Is Bigfoot afraid of the dark? Not sure, but I used to be.

Mark Maisel was the lead for Fridays night-op outing. It was a pretty non-descriptive area on the outer edge of the park with a history of vocalizations. Where we parked a small pond lay off to the side with marsh land and tall grass all around. Close by was a short ridge-line that loomed against the already dark sky. It was cold, wet, the grass was as tall as me, and an eerie fog had crept in hovering between us and the starry heavens. It was black-out DARK! Forget trying to see your hand in front of you, it wasn’t happening.

I have conquered my fear, and I will live to Squatch again!

I have conquered my fear, and I will live to Squatch again!

Venturing into this land in an area with a history of screams was starting to creep me out. Strange things lurk in tall grass. I started off with Sharon Lee to climb the ridge-line hoping to flush something out- but I didn’t end up there. She moved like a boss through the pricker bushes and heavy undergrowth looking for the path and I stayed on the flatland in the reeds with a small group of folks. I really didn’t want to tromp through all that to be honest. In hindsight though, it might have been a better idea. Want to know who can really tell a story? Mark Maisel can. What is not funny is that his stories are all witness reports from real people, with very personal accounts. He spoke on several things to look for, smell for, feel for while we’re (well, me at least) stood there freezing like a popsicle with soaking wet jeans, a jacket and a thermal cap. I was miserable. I didn’t know what to think. Then it was LIGHTS OUT! Oh my. Oh how dark it was.

It looked like a scene from a horror movie. You could actually see the fog as it rolled by, over you, through you like an insult. Distracted by the menacing fog, my thoughts were yanked back to what we were really doing here when Sharon Lee bellowed out an amazing call. It blasted through the fog and echoed off the opposing ridge. I was proud of that gal, it takes a certain set of lungs and precision to master a perfect yowl. I really appreciated those lungs! So, I felt a little better. It was a nice distraction.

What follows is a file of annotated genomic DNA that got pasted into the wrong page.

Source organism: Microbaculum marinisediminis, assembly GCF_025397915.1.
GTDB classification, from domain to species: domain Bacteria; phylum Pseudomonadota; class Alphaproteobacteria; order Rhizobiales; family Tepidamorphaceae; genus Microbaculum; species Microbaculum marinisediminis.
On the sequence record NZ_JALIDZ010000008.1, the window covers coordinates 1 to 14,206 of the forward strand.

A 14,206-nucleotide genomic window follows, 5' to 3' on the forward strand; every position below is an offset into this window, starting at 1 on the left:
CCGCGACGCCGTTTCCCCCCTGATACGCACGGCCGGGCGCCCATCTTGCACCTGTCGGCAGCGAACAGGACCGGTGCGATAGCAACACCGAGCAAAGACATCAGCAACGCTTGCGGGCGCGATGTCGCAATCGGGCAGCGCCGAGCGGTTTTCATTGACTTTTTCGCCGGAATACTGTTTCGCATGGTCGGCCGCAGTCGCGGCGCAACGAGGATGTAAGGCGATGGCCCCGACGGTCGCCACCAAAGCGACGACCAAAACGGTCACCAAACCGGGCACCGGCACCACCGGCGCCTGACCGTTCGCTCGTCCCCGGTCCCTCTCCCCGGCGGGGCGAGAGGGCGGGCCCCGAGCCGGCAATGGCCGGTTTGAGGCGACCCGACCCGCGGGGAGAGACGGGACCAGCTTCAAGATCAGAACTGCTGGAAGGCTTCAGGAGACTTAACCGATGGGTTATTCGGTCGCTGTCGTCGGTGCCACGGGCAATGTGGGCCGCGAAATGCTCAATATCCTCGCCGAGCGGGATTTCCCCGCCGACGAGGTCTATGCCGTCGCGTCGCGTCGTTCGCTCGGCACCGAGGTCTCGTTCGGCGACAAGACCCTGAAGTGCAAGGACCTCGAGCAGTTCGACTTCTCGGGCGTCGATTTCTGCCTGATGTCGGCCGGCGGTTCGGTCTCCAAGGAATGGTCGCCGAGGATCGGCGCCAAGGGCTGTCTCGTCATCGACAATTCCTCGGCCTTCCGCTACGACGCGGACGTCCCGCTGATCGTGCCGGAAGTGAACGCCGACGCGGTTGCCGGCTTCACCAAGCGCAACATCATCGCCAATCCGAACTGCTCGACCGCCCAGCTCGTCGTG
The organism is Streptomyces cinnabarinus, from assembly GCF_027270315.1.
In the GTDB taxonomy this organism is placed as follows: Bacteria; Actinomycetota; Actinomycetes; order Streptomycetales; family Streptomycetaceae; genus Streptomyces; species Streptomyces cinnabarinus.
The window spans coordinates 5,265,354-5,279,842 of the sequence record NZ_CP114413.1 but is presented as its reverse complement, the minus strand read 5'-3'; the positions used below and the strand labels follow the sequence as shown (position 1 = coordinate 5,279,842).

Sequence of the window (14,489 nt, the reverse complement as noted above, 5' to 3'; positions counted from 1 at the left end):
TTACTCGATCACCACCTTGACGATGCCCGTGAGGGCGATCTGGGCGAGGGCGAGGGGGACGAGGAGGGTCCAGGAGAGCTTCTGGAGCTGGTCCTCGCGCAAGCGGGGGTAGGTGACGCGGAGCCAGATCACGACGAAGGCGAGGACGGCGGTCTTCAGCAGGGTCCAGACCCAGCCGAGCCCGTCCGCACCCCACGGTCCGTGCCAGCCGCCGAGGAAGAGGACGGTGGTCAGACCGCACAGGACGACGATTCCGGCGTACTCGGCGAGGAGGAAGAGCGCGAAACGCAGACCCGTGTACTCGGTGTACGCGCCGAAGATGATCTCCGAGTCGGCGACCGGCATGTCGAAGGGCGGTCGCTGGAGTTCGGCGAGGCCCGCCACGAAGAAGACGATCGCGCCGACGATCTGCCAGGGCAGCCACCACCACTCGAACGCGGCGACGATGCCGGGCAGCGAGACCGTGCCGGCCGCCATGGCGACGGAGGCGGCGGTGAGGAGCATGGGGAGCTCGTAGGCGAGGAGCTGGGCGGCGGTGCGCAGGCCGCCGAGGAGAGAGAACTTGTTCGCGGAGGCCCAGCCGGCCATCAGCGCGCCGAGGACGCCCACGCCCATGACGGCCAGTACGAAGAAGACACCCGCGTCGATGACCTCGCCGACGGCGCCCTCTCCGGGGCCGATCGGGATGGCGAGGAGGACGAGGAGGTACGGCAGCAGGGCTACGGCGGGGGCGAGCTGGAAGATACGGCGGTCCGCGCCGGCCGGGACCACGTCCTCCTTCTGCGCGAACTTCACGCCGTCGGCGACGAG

We stood still, listening for a while. Standing there I caught a whiff of the most awful, putrid smell I’d experienced in my life. As a tenured urban ER/level 1 trauma nurse, I thought I’d smelled it all… but this was terrible. It lasted only a second. The hairs on my neck and arms stood on end. If it were a dead animal, that would of been one thing- but this was different and I’ll be doggone if no one else had the privilege to smell that. It didn’t really matter, I felt sick, I don’t like being creeped out by ninja random smells and I was through. I had to inform my whole group that I was ‘incredibly uncomfortable’ right at that moment. Why? Who knows, I was going to burst if I didn’t say something. I felt so dumb. Instead of these folks laughing at me, Maisel asks the youngest in the group, a 14 y/o, to walk into the tall grass about 50ft from us and just hang- oh, and to please mind the rivulets. Without a second thought, this young man goes off. Oh! What strength! I was incredulous. Well done! I’m cowering and this fella, 20 years my younger, shows no fear. Ugh… I silently wondered to myself, “Who is this Bea Mills? And when did she become a wimp?”  Mortified would be the understatement of the year, and while this is happening, the stories continue.